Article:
The alternate choice you have (if you don’t have an associated Google Local account set up) is to put in the address and phone number manually, in the second option here.  This will also display this information with your ad.

Keep in mind, the only way this will work is if the keyword that is being searched on is relevant to the locality your address is in.  For example, a city name.  (Just the way Google Maps normally appears in search results.)  If your keywords match this type of query, then your address and phone number will appear with your ad, in addition to a little point on Google Maps.  And this is great news for anyone who does local advertising.

It appears Google and YouTube are starting to put in something new – automated captioning.  This will help a lot for people who are unable to receive the audio for either physical or mechanical reasons.  It’s going to start with English only, but they will be using voice recognition software to turn the audio into legible captions.

There is word that this update may affect SEO, but I have my curiosities about this.  It can only truly affect SEO if the captions are somehow written into the page code.  We can only see if this is the case once this new development in YouTube goes live.  We’ll see how it turns out.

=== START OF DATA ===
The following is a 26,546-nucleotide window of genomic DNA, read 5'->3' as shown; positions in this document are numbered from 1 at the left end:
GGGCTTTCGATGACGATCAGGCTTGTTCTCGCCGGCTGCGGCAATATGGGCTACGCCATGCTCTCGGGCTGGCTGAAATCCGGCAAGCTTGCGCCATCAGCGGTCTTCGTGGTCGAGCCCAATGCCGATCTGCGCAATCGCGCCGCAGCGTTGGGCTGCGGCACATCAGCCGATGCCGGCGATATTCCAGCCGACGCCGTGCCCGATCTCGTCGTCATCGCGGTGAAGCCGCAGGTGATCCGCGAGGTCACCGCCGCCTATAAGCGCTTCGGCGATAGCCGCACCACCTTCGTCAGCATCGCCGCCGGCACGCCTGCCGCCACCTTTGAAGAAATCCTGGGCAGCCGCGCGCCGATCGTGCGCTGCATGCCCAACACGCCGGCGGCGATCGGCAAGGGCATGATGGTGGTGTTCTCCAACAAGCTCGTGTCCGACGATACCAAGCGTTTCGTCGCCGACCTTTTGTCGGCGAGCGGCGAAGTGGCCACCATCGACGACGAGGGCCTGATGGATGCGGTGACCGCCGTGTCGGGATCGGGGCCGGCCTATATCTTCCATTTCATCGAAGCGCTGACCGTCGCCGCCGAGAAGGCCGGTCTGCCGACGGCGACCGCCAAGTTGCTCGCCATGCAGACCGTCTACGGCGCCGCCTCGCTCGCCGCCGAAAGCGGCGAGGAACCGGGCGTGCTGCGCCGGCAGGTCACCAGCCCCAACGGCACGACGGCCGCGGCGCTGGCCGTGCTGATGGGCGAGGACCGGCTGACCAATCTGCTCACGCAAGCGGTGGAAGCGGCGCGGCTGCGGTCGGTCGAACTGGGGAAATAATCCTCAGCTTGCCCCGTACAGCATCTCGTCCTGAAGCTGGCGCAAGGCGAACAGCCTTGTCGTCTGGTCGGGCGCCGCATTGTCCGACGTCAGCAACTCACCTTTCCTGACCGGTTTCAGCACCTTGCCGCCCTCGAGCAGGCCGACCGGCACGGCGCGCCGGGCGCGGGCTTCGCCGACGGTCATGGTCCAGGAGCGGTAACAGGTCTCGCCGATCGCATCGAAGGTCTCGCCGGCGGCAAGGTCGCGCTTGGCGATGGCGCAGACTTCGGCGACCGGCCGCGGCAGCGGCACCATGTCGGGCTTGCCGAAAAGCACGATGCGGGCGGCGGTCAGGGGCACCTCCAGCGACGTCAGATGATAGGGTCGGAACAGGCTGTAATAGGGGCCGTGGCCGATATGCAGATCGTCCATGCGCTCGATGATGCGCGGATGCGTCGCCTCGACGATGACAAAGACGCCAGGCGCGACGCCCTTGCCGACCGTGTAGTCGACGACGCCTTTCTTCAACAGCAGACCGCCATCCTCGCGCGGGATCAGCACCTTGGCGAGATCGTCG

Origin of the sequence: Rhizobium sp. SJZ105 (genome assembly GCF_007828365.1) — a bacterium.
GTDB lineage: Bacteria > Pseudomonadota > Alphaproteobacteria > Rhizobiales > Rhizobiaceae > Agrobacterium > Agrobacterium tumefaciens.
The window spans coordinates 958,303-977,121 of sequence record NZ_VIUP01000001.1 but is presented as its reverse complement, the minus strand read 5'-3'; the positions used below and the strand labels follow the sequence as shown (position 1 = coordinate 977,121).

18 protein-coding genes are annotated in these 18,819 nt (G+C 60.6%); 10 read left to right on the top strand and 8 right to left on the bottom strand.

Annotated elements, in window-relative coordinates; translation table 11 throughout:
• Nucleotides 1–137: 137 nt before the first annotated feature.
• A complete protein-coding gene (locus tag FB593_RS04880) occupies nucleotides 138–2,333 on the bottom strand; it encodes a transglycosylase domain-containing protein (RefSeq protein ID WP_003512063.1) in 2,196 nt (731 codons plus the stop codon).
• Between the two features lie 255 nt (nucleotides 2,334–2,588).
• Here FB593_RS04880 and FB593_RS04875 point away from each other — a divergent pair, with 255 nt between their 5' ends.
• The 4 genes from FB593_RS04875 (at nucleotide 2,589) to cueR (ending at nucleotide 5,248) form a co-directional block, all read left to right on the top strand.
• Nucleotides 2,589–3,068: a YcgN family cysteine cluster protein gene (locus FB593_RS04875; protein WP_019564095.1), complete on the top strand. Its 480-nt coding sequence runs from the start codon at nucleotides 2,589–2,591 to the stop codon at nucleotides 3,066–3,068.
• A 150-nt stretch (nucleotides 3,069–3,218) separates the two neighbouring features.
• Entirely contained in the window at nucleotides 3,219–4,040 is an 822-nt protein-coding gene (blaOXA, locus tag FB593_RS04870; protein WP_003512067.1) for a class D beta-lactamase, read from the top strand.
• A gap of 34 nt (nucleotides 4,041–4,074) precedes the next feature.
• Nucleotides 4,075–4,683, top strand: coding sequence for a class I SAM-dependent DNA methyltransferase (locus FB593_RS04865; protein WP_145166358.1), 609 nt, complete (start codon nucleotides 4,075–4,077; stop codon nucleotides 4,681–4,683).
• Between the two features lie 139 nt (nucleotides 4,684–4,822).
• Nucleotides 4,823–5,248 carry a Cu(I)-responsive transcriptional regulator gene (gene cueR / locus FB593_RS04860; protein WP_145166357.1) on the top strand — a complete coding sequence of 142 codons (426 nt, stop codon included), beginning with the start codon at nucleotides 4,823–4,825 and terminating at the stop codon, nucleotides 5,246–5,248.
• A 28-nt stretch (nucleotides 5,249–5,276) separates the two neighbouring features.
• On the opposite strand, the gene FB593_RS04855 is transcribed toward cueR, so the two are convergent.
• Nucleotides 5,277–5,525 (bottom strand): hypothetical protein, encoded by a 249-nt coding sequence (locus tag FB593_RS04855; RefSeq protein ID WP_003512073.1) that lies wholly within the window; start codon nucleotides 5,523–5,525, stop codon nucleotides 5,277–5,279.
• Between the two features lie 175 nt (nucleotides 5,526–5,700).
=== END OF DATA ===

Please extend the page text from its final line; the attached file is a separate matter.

So the Associated Press has stepped up and actually scanned a full book to be available for search (Sarah Palin’s book, to be specific).  The funny thing about this is that they have openly protested Google doing the same thing with story headlines and summaries as going beyond fair use.

Who’s in the right?  Is this something that’s going to blow up in the AP’s… face?  More details from Danny Sullivan here.

So it seems like some security guys have found a few new attacks, posted as image links on blogs.  These posts are engineered to end up on high Google results, but point to malware sites.  It apparently doesn’t work on up to date server software, so keeping your updates current is a good idea.

You can get more details here and here.

So Google made a few major updates this last weekend to AdWords.  I manage several different accounts, so I’ve seen first-hand what kind of impact this has had.

First of all, they updated the AdWords Editor – a great tool, by the way, I highly recommend it.  You can find it here: AdWords Editor.  But yeah, they made a few tweaks, in particular I noticed changes to the Campaigns tab.  You can now affect the ad schedule from here, location changes, so forth.  And if I remember right, the “Keyword Opportunities” option in the Keywords tab is new, as well.  It’s the Google machine offering suggestions on keywords that might be relevant to your ad group.